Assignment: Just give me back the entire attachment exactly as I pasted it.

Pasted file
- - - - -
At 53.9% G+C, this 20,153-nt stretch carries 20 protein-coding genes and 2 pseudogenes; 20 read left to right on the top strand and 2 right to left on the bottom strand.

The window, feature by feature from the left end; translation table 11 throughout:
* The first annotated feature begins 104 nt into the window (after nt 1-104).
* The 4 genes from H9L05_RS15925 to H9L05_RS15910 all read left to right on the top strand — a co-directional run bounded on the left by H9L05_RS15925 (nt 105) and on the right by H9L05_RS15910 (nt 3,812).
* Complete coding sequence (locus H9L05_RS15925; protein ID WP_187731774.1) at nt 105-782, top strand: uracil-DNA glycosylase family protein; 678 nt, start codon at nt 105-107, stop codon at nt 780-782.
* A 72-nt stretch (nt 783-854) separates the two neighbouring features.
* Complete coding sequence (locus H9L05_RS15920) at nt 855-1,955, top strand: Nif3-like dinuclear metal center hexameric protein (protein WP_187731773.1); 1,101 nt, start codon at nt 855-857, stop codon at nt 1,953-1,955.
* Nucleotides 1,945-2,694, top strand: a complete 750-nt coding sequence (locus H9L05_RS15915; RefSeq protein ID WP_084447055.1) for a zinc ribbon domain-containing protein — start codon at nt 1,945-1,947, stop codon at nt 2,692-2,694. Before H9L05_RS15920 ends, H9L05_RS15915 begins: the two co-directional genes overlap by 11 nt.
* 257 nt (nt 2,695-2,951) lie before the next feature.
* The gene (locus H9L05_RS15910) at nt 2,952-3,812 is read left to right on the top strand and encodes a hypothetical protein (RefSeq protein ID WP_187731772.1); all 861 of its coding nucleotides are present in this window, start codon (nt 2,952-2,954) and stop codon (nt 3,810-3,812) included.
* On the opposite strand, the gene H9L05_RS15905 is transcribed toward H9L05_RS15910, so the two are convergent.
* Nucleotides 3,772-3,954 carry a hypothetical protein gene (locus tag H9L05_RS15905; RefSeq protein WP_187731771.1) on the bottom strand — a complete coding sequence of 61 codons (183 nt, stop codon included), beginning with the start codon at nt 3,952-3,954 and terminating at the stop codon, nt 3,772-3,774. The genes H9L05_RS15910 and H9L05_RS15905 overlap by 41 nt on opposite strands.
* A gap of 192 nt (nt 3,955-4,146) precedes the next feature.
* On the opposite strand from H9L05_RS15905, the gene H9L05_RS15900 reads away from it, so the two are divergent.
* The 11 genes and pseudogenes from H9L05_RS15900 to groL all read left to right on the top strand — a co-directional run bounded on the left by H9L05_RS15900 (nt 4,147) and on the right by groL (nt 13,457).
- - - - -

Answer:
At 53.9% G+C, this 20,153-nt stretch carries 20 protein-coding genes and 2 pseudogenes; 20 read left to right on the top strand and 2 right to left on the bottom strand.

The window, feature by feature from the left end; translation table 11 throughout:
* The first annotated feature begins 104 nt into the window (after nt 1-104).
* The 4 genes from H9L05_RS15925 to H9L05_RS15910 all read left to right on the top strand — a co-directional run bounded on the left by H9L05_RS15925 (nt 105) and on the right by H9L05_RS15910 (nt 3,812).
* Complete coding sequence (locus H9L05_RS15925; protein ID WP_187731774.1) at nt 105-782, top strand: uracil-DNA glycosylase family protein; 678 nt, start codon at nt 105-107, stop codon at nt 780-782.
* A 72-nt stretch (nt 783-854) separates the two neighbouring features.
* Complete coding sequence (locus H9L05_RS15920) at nt 855-1,955, top strand: Nif3-like dinuclear metal center hexameric protein (protein WP_187731773.1); 1,101 nt, start codon at nt 855-857, stop codon at nt 1,953-1,955.
* Nucleotides 1,945-2,694, top strand: a complete 750-nt coding sequence (locus H9L05_RS15915; RefSeq protein ID WP_084447055.1) for a zinc ribbon domain-containing protein — start codon at nt 1,945-1,947, stop codon at nt 2,692-2,694. Before H9L05_RS15920 ends, H9L05_RS15915 begins: the two co-directional genes overlap by 11 nt.
* 257 nt (nt 2,695-2,951) lie before the next feature.
* The gene (locus H9L05_RS15910) at nt 2,952-3,812 is read left to right on the top strand and encodes a hypothetical protein (RefSeq protein ID WP_187731772.1); all 861 of its coding nucleotides are present in this window, start codon (nt 2,952-2,954) and stop codon (nt 3,810-3,812) included.
* On the opposite strand, the gene H9L05_RS15905 is transcribed toward H9L05_RS15910, so the two are convergent.
* Nucleotides 3,772-3,954 carry a hypothetical protein gene (locus tag H9L05_RS15905; RefSeq protein WP_187731771.1) on the bottom strand — a complete coding sequence of 61 codons (183 nt, stop codon included), beginning with the start codon at nt 3,952-3,954 and terminating at the stop codon, nt 3,772-3,774. The genes H9L05_RS15910 and H9L05_RS15905 overlap by 41 nt on opposite strands.
* A gap of 192 nt (nt 3,955-4,146) precedes the next feature.
* On the opposite strand from H9L05_RS15905, the gene H9L05_RS15900 reads away from it, so the two are divergent.
* The 11 genes and pseudogenes from H9L05_RS15900 to groL all read left to right on the top strand — a co-directional run bounded on the left by H9L05_RS15900 (nt 4,147) and on the right by groL (nt 13,457).